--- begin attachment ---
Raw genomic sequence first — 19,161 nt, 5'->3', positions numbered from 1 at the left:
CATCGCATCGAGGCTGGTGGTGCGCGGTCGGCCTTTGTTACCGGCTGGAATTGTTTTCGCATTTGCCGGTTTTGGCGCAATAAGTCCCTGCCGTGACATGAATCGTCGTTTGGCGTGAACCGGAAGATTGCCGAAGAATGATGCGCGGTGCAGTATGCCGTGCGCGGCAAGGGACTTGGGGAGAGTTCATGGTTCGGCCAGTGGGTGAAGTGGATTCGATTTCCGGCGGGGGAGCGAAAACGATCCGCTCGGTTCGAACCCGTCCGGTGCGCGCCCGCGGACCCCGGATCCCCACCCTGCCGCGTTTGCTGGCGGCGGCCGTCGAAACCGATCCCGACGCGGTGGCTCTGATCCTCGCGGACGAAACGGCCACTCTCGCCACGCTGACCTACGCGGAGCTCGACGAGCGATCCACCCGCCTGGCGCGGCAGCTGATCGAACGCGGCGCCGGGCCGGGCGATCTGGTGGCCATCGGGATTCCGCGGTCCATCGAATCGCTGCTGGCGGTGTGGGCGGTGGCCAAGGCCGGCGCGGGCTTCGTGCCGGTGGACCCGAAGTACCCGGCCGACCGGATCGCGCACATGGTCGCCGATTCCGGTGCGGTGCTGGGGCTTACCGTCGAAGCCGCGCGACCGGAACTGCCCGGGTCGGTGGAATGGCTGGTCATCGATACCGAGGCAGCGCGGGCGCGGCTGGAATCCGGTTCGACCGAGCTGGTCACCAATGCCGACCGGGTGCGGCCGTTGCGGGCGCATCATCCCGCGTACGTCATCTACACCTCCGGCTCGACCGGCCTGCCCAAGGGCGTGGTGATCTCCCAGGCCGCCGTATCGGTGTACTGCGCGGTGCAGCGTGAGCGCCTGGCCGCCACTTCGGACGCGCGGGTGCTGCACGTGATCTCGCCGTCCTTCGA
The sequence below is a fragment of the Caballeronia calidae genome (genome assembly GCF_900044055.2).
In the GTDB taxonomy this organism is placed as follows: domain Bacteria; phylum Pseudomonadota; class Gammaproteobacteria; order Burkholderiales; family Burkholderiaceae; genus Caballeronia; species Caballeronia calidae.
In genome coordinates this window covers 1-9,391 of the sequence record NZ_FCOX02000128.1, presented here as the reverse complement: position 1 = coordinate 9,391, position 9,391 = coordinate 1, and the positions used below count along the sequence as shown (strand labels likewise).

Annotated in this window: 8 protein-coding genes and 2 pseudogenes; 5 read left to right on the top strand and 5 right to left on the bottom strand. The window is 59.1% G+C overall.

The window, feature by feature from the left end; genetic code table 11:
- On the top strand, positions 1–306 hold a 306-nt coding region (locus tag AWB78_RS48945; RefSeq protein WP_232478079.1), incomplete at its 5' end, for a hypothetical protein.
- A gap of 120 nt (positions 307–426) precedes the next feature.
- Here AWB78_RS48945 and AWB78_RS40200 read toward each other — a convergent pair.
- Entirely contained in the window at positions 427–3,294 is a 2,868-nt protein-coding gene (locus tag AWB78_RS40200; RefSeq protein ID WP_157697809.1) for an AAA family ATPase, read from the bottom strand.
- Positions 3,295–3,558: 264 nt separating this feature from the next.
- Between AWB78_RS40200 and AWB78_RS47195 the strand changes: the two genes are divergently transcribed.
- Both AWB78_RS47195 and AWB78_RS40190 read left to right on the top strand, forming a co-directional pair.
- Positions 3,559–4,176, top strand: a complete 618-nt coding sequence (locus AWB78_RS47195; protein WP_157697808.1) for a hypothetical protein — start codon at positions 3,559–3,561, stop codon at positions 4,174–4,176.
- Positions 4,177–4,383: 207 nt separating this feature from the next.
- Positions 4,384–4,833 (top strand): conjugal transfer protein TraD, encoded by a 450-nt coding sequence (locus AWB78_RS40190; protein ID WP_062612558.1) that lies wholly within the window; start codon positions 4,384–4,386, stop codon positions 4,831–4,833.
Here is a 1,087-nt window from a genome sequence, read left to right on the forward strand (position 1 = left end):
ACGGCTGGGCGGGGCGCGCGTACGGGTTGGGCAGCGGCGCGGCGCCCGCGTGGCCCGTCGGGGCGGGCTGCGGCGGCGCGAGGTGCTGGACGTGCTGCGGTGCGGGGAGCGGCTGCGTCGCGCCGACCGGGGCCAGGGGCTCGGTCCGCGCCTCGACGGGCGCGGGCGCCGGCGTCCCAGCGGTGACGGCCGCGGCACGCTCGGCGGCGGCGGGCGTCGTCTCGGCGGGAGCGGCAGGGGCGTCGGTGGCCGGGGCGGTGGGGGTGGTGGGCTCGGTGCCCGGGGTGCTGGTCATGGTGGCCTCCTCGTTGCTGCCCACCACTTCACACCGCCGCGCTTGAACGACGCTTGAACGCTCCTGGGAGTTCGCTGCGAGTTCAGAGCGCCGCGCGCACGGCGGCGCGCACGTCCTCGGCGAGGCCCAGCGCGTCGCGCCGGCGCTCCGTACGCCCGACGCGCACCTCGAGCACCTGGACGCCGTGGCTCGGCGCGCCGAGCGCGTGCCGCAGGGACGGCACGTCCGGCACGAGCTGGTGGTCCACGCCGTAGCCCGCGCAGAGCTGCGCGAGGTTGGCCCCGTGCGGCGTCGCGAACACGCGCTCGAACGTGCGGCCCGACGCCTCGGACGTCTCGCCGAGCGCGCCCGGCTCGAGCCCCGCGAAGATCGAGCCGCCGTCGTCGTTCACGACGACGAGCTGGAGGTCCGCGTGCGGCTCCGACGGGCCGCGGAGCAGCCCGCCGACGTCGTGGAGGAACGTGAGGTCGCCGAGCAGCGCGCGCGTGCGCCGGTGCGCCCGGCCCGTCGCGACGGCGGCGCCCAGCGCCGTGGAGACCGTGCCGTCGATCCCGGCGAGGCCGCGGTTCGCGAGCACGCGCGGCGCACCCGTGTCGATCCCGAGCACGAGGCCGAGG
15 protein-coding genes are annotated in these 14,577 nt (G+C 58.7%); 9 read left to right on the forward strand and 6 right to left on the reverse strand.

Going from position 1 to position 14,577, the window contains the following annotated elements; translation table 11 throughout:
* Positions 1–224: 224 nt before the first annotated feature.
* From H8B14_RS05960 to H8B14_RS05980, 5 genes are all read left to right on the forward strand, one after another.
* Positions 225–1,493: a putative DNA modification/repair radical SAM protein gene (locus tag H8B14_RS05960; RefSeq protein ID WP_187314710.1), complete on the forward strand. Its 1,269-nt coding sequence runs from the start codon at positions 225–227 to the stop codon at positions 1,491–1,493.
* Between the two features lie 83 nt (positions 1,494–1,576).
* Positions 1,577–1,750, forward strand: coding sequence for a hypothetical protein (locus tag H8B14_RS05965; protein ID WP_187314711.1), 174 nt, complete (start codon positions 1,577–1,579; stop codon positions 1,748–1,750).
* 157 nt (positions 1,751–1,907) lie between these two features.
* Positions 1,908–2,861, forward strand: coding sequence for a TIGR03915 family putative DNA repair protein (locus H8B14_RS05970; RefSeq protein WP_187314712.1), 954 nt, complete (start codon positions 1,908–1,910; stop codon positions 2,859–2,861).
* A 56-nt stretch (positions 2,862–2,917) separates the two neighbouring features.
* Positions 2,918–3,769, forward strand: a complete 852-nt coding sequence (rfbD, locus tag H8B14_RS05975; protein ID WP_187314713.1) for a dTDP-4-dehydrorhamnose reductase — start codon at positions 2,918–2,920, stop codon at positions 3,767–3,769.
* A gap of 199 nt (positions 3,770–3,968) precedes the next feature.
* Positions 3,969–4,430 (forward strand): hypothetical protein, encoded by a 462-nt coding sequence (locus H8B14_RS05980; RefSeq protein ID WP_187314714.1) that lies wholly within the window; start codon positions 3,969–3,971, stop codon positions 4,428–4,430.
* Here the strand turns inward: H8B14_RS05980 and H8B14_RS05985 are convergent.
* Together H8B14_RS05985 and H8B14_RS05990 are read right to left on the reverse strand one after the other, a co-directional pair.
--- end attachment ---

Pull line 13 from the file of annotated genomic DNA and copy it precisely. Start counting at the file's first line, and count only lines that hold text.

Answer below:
- Between AWB78_RS40200 and AWB78_RS47195 the strand changes: the two genes are divergently transcribed.